Fall 2017 Features

Cragin Brings Decades of International Business Expertise to the Classroom

Dr. John Cragin earned a Bachelor of Arts in social psychology with a minor in Bible in 1969. A few years following graduation, he and his wife moved to Asia to pursue business opportunities there.

“While we were there, I realized where my skill sets were and we decided we wanted to do some things in a part of the world that was, at that point, unreached with the Gospel,” Cragin said.

In order to achieve that goal, Cragin decided to pursue another degree and returned to Oklahoma to earn his Ph.D. in Management with an emphasis on international business and China-U.S. relations at the University of Oklahoma.

“I started my business in Hong Kong and then in 25 other countries,” he said. “After about ten years, an opportunity arose for me to come back to the states and pass some of that knowledge and experience along.”

Back in the United States, Cragin returned to OBU in 1990 to teach in the Paul Dickinson College of Business. Since that time, he went from teaching to business and back again two times, once to head the international department for a manufacturing firm and once to start a company specializing in virtual reality training and education.

The transitions were seamless for Cragin because he always focuses on helping the people around him.

“All along you are trying to develop other people. Whether you are in business and you have employees that report to you or you are at a university and have students in classes, you are basically discipling them and teaching them to make an impact,” Cragin said. “It’s not that big of a change. The difference is university students at the undergraduate level generally don’t have much experience, and they don’t have much on the line yet. But the goal is still the same, so it was a natural transition.”

Because of Cragin’s first-hand experience starting and running businesses with a kingdom mind-set, Dr. David Houghton, dean of the Paul Dickinson College of Business and professor of business, asked Cragin to return in 2014 to teach some of the social entrepreneurship classes. In those classes, Cragin looks for students who have enough passion and commitment to impact others for a higher purpose while conducting business in the marketplace.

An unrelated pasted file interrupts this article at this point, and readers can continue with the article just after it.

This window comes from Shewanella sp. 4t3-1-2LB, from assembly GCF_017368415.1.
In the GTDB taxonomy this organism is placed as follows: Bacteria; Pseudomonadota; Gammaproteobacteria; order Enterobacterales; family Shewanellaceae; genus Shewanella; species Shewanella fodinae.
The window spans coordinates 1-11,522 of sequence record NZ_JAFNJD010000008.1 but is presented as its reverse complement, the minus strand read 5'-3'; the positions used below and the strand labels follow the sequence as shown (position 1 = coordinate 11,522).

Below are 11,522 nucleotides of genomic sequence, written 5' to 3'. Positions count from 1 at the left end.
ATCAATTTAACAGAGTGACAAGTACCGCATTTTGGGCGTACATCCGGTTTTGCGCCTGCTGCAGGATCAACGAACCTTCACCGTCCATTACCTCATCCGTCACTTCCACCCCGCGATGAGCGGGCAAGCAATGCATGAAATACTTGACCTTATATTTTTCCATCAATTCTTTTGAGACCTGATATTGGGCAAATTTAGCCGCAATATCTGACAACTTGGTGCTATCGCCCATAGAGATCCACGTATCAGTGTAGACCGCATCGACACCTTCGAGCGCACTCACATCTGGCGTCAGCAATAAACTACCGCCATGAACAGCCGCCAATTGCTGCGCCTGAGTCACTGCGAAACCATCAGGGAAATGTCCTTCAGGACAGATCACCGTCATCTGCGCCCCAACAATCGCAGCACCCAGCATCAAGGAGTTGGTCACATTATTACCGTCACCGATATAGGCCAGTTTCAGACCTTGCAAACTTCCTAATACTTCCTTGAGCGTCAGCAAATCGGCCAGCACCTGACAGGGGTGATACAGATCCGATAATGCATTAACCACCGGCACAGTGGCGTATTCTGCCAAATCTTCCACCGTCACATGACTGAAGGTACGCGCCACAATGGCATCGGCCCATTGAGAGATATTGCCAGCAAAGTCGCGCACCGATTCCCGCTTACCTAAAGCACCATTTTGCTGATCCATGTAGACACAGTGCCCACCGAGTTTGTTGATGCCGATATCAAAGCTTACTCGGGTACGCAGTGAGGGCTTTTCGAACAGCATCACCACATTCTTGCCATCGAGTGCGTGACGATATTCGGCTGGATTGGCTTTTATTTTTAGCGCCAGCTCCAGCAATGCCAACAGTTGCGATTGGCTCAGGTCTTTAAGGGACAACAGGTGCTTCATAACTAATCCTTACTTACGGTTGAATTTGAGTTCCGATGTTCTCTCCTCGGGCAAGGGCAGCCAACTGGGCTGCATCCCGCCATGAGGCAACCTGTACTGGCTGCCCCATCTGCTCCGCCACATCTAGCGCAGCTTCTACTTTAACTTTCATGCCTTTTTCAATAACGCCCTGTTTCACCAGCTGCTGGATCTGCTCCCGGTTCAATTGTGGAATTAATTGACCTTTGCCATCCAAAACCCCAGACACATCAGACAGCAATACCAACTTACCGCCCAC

“What I look for in the very first social entrepreneurship class are students who have a real heart-felt compulsion for this path along with enough talent to accomplish the degree,” Cragin said. “If I find students like that, then I challenge them to do it. Not to study it, but to do it. I like to see them develop a social enterprise that they put into practice when they leave here. Not three or five years later, but when they leave here. That’s what I really like to challenge them to do. But not everyone is able to do that.”

There are many challenges that a social entrepreneur will face along the road, but Cragin does his best to prepare his students to overcome such obstacles.

“It is extremely challenging to do social entrepreneurship right,” he said. “Many businesses fail very quickly. Others end up doing more harm than good. We put it this way: do as much good as possible with the least harm possible for the most stakeholders possible for as long as possible.”

Cragin views failure as a natural part of the process of starting a business because it’s an opportunity to learn. To him, the acceptance of failure is what sets social entrepreneurs apart from other business professionals.

“It’s a different deal to go out on your own and do your own thing,” he said. “It’s a very small percentage of people who have the capability and fortitude that it takes to fail and fail and fail. But this is the nature of starting a business. A vast majority of them fail and that’s okay. You learn as you go.  If you are an entrepreneur, failure doesn’t bother you a bit. You just get up and keep going. But most people can’t do that. Most people look around for something that’s less likely to result in failure. It’s a challenging major.”

Cragin believes there are certain skills and traits necessary to become a successful entrepreneur.

“It takes confidence in yourself and a belief that what you are doing will work. Although you know it might not work, you need to believe that it will. It takes an absolute unwillingness to give up,” he said.

“Many say that entrepreneurs are supposed to be risk takers and risk seekers, but I don’t think that’s the case. I think entrepreneurs tend to be very willing to evaluate risk, to understand risk and to recognize risk. They don’t ignore risk and they don’t pursue it
willy-nilly. They say, ‘That mountain looks tough to climb, but I think I can climb it.’ And they go out and do it.”

For Cragin, the reason he teaches is because of the students he impacts and the results of their efforts, not because of the subject matter, the research or the publishing.

“To watch my students and others I become attached to on campus make an impact for the kingdom around the world, that’s what keeps me going and encourages me,” he said. “It makes me want to do a better job, empowered by God. It’s always about the students. It’s not about something I wrote or some class I taught, it’s always about the students.”